April 16, 2019
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April 16, 2019
PANTONE 16-1546. If you were to just read that label alone, it sounds like something from a sci-fi movie or a working title for the next installment of Star Wars. In reality, it’s actually the new color of the year from Pantone. Let’s refer to its everyday name, “Living Coral.”
For the last 20 years, Pantone has been celebrating a specific color from their wide array of colors and color profiles (you can see a brief timeline here beginning in 2007). This allows them to highlight a popular color—or perhaps a hidden gem that not many people are aware of—and expand its use by designers.
The colors are chosen carefully, often reflect the current climate of our world, and pull from trends in fashion, technology, and culture. Living Coral, for example, feels like Pantone wanted to focus on marine life and perhaps highlight the fact that some things, such as coral reefs, are only possible in a healthy environment.
My first reaction to Living Coral was mixed. At first, it felt very safe, and quite honestly, I didn’t feel like it could be implemented well across a variety of products, ads, or websites. But then I thought more about the color. I read a little more about its meaning, and my opinion started to change. I started to get behind the meaning, the reason for their choice, and then I began imagining using this color on the web or in a print ad.
Perhaps an underused color on the web and in digital media, coral is mostly reserved for fashion or interior design. And you can see why: It has a warm feeling to it, and it’s a very inviting and calming color. I could easily envision a sterile white room with one accent wall using Living Coral. Now that is a room I could work and create in! Alternatively, take a trip down any high street or inside any mall across America, and walk into a clothing store. Nine times out of 10, you will see shirts, dresses, and even socks in coral.
(Here’s that accent wall I was talking about! Photo courtesy of pictureka and Rent.com)
Pantone provides color codes and files to help you incorporate the color into your work. From a marketing design perspective, Living Coral feels like the perfect accent color when going for a clean and modern look in your work. Accent colors have a number of uses in marketing design and can either be used to enhance a specific callout or stat to give it more vibrance, or can play a more subtle role for things like sidebars and backgrounds. Living Coral pairs well with neutral colors like light gray and white on a website, but would also work against a dark background as a button color to attract the eye of your reader.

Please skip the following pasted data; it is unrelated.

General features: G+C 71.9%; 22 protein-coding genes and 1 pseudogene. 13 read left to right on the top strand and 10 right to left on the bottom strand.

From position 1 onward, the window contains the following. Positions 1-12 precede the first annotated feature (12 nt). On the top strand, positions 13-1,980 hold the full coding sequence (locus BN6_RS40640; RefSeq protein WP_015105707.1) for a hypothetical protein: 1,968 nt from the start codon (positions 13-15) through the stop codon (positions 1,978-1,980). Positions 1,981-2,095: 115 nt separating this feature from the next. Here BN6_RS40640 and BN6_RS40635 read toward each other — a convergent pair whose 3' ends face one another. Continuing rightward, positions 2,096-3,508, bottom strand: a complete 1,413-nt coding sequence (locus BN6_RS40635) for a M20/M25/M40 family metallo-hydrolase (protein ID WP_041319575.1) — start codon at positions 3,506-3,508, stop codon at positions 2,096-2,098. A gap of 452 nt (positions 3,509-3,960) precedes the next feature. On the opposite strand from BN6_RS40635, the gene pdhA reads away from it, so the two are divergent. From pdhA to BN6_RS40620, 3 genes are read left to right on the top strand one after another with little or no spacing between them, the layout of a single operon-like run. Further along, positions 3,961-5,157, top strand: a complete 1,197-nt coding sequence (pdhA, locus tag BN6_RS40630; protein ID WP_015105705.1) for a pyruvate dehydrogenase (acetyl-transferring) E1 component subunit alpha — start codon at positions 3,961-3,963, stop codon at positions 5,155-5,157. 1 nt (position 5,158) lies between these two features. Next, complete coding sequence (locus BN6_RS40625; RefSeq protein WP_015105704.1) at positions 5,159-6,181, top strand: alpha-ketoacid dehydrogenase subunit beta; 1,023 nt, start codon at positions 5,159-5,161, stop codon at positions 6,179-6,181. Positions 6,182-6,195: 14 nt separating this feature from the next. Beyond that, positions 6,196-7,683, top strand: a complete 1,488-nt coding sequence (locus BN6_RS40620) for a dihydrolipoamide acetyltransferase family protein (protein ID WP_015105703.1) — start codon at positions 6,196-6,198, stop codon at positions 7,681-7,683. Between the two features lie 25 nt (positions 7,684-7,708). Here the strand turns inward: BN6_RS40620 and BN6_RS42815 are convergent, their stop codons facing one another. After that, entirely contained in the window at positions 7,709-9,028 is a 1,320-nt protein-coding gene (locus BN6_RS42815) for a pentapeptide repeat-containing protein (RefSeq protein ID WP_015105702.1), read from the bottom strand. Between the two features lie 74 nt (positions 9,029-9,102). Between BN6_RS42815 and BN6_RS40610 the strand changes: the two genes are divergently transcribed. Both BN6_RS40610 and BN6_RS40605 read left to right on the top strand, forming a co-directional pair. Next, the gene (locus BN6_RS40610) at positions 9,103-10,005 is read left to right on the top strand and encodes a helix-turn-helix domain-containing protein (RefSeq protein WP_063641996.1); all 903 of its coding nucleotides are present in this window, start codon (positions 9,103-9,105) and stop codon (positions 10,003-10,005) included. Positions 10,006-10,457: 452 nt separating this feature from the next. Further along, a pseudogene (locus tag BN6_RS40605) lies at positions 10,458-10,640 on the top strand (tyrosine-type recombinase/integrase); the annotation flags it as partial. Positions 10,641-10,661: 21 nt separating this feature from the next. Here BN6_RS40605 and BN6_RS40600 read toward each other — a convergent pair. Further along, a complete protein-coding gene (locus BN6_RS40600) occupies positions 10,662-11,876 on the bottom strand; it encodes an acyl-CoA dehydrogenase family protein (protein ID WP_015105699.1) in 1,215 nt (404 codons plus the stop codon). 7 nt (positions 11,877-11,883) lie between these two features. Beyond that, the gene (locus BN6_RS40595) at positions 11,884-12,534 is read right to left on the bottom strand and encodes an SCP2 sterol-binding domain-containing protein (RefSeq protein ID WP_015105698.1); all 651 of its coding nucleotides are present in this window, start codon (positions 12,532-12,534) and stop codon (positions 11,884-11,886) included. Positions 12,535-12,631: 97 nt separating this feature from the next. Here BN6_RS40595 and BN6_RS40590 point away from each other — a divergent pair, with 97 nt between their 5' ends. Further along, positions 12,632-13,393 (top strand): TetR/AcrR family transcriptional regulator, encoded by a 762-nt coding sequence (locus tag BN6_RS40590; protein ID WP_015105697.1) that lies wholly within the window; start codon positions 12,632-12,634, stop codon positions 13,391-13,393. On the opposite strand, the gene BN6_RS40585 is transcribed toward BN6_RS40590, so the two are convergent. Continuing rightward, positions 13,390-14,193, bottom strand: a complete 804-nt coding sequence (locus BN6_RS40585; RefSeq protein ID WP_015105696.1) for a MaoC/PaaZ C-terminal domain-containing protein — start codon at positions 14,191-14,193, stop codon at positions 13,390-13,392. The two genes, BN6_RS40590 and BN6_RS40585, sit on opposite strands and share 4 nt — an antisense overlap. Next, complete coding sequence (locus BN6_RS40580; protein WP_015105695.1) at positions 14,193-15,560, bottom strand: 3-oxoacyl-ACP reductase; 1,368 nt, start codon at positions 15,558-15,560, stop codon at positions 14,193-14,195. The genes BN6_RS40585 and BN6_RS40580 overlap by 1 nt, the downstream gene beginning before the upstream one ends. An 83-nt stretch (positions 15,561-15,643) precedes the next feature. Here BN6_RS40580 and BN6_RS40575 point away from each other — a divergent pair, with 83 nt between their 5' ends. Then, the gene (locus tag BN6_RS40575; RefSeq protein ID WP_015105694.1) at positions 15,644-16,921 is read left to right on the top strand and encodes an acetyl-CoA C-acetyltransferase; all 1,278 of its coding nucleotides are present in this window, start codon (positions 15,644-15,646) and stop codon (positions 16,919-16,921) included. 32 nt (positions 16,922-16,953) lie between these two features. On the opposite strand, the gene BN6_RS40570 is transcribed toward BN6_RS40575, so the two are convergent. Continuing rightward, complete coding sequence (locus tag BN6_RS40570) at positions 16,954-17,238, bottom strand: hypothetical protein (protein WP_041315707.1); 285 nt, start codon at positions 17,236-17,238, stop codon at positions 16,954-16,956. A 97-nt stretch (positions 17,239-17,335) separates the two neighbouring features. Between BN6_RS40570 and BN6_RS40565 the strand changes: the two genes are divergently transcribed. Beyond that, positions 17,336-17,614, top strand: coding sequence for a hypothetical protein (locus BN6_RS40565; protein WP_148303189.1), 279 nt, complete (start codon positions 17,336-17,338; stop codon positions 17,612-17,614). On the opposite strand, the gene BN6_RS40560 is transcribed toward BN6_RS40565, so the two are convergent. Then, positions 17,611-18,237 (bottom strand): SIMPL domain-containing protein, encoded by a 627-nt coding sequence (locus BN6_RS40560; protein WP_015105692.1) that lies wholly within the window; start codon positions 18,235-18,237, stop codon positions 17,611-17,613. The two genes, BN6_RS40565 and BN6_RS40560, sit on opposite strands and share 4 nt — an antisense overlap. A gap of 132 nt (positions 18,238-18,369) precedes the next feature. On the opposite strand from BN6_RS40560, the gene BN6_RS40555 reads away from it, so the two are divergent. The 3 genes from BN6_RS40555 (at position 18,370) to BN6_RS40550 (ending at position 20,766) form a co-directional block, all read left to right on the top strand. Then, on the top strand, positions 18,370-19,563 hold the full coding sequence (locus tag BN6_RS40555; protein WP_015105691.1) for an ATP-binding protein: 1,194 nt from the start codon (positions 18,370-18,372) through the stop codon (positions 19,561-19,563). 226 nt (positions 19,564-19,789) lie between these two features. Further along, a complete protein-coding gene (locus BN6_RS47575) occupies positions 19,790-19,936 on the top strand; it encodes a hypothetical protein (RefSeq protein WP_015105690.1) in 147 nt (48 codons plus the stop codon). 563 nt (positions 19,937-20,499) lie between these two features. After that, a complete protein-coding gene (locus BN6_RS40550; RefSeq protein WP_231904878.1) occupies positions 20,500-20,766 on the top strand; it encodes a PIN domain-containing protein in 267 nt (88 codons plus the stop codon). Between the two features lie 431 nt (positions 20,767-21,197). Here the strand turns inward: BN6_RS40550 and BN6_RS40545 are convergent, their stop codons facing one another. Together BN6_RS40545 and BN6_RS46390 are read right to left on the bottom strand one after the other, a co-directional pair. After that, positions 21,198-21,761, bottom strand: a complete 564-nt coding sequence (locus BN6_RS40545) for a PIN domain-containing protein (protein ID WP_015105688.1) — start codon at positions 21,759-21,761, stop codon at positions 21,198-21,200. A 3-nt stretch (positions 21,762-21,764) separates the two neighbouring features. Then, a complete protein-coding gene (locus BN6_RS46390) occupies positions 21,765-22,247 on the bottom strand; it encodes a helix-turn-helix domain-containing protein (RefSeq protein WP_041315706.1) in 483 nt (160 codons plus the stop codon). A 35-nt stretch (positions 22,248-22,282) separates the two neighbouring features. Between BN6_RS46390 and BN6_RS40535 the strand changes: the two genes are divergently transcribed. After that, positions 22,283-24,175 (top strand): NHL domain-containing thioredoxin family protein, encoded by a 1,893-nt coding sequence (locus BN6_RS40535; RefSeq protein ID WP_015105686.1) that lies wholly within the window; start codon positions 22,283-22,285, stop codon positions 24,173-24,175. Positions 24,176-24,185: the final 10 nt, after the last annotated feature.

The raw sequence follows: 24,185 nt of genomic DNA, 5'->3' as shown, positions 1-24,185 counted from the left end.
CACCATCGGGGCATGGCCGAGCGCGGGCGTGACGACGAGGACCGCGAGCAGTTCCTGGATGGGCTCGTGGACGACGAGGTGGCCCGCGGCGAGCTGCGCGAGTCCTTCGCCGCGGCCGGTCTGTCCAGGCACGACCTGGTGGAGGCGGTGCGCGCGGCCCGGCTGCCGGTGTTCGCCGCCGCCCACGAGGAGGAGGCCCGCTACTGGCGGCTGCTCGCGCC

Living Coral also provides a welcome tangent from the bright, almost neon, color palettes we often see on today’s modern websites. Here’s a gorgeous example of a business card using Living Coral:
(Photo courtesy of Shutterstock)
At first, I was unsure as to how Living Coral could feature prominently in a design. It felt too neutral. But after giving it some thought, and doing some research, I found that it’s actually a very warm and inviting color, which evokes a positive response from users and readers, so my advice would be to be brave and dive straight in! Work it in as an accent color at first, then perhaps a CTA block or a callout. It’s a very versatile color that is underused, so it has the potential to really help you stand out!
About the author
Andy Williams is the Manager of Inbound Design at SmartBug based in Orlando, Fla. He enjoys clean and cohesive design and loves to design with data. Outside of work, Andy enjoys watching/playing soccer, spending time with his wife, two daughters and newborn son, and playing video games. Read more articles by Andy Williams.
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